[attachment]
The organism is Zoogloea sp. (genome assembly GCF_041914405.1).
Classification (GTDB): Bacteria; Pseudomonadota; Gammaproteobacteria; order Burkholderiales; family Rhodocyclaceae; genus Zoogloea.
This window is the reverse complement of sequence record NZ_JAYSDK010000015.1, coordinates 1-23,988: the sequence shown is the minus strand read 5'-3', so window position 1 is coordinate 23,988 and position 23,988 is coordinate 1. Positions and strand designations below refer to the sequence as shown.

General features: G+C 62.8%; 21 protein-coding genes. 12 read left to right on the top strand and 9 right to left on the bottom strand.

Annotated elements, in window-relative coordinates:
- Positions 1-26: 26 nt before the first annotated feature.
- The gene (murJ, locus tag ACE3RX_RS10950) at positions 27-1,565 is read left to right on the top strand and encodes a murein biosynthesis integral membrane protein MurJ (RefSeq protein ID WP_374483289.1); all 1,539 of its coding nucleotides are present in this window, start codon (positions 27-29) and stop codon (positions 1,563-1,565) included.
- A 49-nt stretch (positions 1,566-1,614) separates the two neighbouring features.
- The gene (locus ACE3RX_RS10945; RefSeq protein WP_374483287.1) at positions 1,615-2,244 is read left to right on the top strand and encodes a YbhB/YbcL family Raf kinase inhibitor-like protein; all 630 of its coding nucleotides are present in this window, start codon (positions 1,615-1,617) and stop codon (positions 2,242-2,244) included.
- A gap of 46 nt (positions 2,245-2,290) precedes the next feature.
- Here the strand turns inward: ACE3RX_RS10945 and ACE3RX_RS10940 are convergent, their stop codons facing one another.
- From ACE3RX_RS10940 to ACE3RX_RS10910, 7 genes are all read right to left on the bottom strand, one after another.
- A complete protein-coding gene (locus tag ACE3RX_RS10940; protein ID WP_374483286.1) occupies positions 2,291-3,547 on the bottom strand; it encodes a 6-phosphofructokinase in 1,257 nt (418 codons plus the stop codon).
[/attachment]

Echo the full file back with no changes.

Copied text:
The organism is Zoogloea sp. (genome assembly GCF_041914405.1).
Classification (GTDB): Bacteria; Pseudomonadota; Gammaproteobacteria; order Burkholderiales; family Rhodocyclaceae; genus Zoogloea.
This window is the reverse complement of sequence record NZ_JAYSDK010000015.1, coordinates 1-23,988: the sequence shown is the minus strand read 5'-3', so window position 1 is coordinate 23,988 and position 23,988 is coordinate 1. Positions and strand designations below refer to the sequence as shown.

General features: G+C 62.8%; 21 protein-coding genes. 12 read left to right on the top strand and 9 right to left on the bottom strand.

Annotated elements, in window-relative coordinates:
- Positions 1-26: 26 nt before the first annotated feature.
- The gene (murJ, locus tag ACE3RX_RS10950) at positions 27-1,565 is read left to right on the top strand and encodes a murein biosynthesis integral membrane protein MurJ (RefSeq protein ID WP_374483289.1); all 1,539 of its coding nucleotides are present in this window, start codon (positions 27-29) and stop codon (positions 1,563-1,565) included.
- A 49-nt stretch (positions 1,566-1,614) separates the two neighbouring features.
- The gene (locus ACE3RX_RS10945; RefSeq protein WP_374483287.1) at positions 1,615-2,244 is read left to right on the top strand and encodes a YbhB/YbcL family Raf kinase inhibitor-like protein; all 630 of its coding nucleotides are present in this window, start codon (positions 1,615-1,617) and stop codon (positions 2,242-2,244) included.
- A gap of 46 nt (positions 2,245-2,290) precedes the next feature.
- Here the strand turns inward: ACE3RX_RS10945 and ACE3RX_RS10940 are convergent, their stop codons facing one another.
- From ACE3RX_RS10940 to ACE3RX_RS10910, 7 genes are all read right to left on the bottom strand, one after another.
- A complete protein-coding gene (locus tag ACE3RX_RS10940; protein ID WP_374483286.1) occupies positions 2,291-3,547 on the bottom strand; it encodes a 6-phosphofructokinase in 1,257 nt (418 codons plus the stop codon).